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I'm 6'2 and ride an XL hardtail. I found a killer deal for a full suspension that is a Large frame. Since I am basically right in the middle of large and xl frames would it work riding a large?

I'm tall but not a big guy

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As a rule its not a killer deal if the bike is the wrong size. If not, are you prepared to sell it if its wrong? Life is too short to spend time on a poor fitting bike. Do you have the opportunity to try it out for size? –  mattnz Nov 21 '13 at 0:04
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2 Answers

Each manufacturer sets its' own guidelines for frame sizing based on their frame geometry. The only true way to judge what size frame you need is to ride the bike and see if it is comfortable. Don't buy if you can't ride it. Since frames are sized by more than one means of measurement there is no true standard. Some makers use small, med, large others are numerically odd numbers and others are numerically even numbers. You might fit on one type of frame and the same size from a different company could be too large or too small. If you want to complicate things add in different wheel sizes 26"vs 27.5 vs 29er and it gets even more confusing.

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Manufacturers do publish geometry charts which show how every dimension is measured which can help you get into the right range of sizes, but they aren't a substitute for riding the bike. Sizes are more of a guideline, and even given identical measurements for a person, your riding style may prefer a larger or smaller bike than someone else - I prefer a larger size road bike than most people with my build cause it feels better to me, for example. –  Batman Nov 21 '13 at 3:58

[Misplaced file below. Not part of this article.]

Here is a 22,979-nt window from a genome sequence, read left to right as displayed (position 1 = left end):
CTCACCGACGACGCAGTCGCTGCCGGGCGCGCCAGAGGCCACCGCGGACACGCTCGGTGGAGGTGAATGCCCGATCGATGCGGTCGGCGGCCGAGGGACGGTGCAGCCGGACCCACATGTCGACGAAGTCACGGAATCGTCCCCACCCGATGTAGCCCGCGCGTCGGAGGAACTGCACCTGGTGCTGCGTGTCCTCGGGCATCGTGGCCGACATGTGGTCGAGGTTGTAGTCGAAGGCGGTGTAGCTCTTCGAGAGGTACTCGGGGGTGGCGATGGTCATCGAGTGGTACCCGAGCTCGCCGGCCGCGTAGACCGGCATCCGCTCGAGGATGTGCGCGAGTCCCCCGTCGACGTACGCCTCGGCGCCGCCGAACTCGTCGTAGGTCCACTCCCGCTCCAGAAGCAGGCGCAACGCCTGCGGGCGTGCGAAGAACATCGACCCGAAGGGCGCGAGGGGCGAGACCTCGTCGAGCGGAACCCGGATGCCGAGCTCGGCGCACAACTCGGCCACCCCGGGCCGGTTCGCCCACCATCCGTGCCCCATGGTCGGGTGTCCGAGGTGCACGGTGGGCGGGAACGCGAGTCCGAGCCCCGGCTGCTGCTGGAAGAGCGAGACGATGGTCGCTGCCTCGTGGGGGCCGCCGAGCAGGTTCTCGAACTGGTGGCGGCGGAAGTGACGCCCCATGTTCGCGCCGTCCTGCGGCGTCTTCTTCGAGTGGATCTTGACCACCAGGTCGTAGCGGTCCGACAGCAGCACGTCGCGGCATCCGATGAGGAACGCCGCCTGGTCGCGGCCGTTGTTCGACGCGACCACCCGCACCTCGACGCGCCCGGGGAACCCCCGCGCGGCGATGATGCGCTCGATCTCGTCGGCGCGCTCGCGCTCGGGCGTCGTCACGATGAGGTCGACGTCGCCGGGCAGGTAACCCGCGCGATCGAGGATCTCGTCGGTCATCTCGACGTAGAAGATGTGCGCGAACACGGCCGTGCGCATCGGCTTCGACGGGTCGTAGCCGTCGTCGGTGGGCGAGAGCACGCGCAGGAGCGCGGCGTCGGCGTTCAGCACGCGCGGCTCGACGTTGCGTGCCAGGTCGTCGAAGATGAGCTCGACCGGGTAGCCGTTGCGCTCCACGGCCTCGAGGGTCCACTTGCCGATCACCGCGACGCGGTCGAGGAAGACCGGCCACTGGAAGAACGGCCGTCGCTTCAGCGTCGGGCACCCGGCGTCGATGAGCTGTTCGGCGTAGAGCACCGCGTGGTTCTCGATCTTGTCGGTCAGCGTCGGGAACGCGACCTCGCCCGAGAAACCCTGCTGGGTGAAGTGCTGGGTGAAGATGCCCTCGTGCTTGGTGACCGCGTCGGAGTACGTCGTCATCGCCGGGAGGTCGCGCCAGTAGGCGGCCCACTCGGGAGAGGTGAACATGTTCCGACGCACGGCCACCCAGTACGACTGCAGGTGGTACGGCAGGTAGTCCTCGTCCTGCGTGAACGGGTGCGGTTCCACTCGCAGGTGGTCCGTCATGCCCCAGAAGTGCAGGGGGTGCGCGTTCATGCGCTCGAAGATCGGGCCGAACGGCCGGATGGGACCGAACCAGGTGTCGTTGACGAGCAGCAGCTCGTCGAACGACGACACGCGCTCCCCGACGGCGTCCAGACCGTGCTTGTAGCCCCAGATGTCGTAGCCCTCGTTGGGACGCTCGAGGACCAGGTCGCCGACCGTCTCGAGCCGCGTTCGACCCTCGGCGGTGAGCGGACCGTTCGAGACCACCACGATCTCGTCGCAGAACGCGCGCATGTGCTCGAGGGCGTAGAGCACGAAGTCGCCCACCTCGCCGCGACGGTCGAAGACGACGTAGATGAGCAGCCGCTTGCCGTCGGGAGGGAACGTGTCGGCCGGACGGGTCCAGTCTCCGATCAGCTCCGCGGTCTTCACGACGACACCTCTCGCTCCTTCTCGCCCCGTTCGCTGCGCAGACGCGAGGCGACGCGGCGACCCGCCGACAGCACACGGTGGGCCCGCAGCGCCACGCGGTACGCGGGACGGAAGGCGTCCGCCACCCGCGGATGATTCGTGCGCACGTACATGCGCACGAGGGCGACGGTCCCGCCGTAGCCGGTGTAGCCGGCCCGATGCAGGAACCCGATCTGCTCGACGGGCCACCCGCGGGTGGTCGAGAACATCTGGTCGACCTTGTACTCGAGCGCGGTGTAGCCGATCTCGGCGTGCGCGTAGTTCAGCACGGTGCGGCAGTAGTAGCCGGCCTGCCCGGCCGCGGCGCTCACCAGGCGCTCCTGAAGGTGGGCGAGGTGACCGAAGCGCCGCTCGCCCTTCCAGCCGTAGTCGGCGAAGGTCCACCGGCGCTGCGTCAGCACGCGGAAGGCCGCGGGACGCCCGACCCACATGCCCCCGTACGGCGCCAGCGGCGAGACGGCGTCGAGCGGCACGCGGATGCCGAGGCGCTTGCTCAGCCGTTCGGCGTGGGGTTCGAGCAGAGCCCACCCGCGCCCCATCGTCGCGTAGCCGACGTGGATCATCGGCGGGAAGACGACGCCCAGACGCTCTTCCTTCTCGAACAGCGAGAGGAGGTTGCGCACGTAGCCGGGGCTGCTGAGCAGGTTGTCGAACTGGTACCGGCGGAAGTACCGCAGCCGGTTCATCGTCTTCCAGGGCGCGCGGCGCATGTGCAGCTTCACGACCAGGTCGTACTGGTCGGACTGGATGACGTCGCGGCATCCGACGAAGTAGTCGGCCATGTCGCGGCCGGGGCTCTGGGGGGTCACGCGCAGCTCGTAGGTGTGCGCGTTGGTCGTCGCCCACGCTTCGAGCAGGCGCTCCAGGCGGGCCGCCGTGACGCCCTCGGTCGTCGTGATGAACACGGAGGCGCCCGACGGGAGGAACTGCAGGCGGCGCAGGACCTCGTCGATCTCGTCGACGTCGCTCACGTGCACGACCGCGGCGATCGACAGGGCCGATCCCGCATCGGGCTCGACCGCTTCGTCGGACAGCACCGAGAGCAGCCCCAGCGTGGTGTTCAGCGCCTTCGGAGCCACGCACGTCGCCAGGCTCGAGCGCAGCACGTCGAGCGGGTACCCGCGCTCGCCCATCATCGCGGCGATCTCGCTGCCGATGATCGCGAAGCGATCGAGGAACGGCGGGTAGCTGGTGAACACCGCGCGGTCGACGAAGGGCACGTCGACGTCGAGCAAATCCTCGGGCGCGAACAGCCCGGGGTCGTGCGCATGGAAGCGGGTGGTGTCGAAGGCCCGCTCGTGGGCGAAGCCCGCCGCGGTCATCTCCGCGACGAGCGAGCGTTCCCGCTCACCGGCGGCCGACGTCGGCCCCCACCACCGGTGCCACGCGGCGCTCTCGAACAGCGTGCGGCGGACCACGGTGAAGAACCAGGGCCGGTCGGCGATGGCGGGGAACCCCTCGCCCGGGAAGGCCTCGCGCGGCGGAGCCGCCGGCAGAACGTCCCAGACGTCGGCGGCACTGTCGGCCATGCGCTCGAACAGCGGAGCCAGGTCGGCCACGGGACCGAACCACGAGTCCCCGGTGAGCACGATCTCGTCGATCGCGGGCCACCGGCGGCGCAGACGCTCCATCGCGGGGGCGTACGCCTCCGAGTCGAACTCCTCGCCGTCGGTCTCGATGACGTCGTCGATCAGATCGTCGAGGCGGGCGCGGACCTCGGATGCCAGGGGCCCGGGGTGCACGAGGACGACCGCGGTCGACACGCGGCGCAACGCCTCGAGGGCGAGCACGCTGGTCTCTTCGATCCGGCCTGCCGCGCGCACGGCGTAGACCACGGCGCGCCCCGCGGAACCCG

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From one tall guy (I'm 6'3") to another, I can say it's really down to riding style and feel. I prefer my XC hardtail to be a bit longer and taller so I can maximize my power size of my body. However, I did the same thing when I bought my full-suspension bike, I went a size down from XL to L. I really enjoy how easy it is to get my weight over the back of the bike and how playful a smaller frame can be.

To some degree you can adjust the fit with parts choices as well. Adding a set-back seatpost and a longer stem will stretch out your body position for instance. Running longer cranks can help with a slightly shorter seattube length. Of course, this might also change the bike's handling characteristics, but at least it's easier to change crank arms than a frame!

Now, if you ride it, or try a similarly sized bike and it's not comfortable, I wouldn't force it. There's always more bikes for sale and having one that fits you is way more important than saving a few bucks now.

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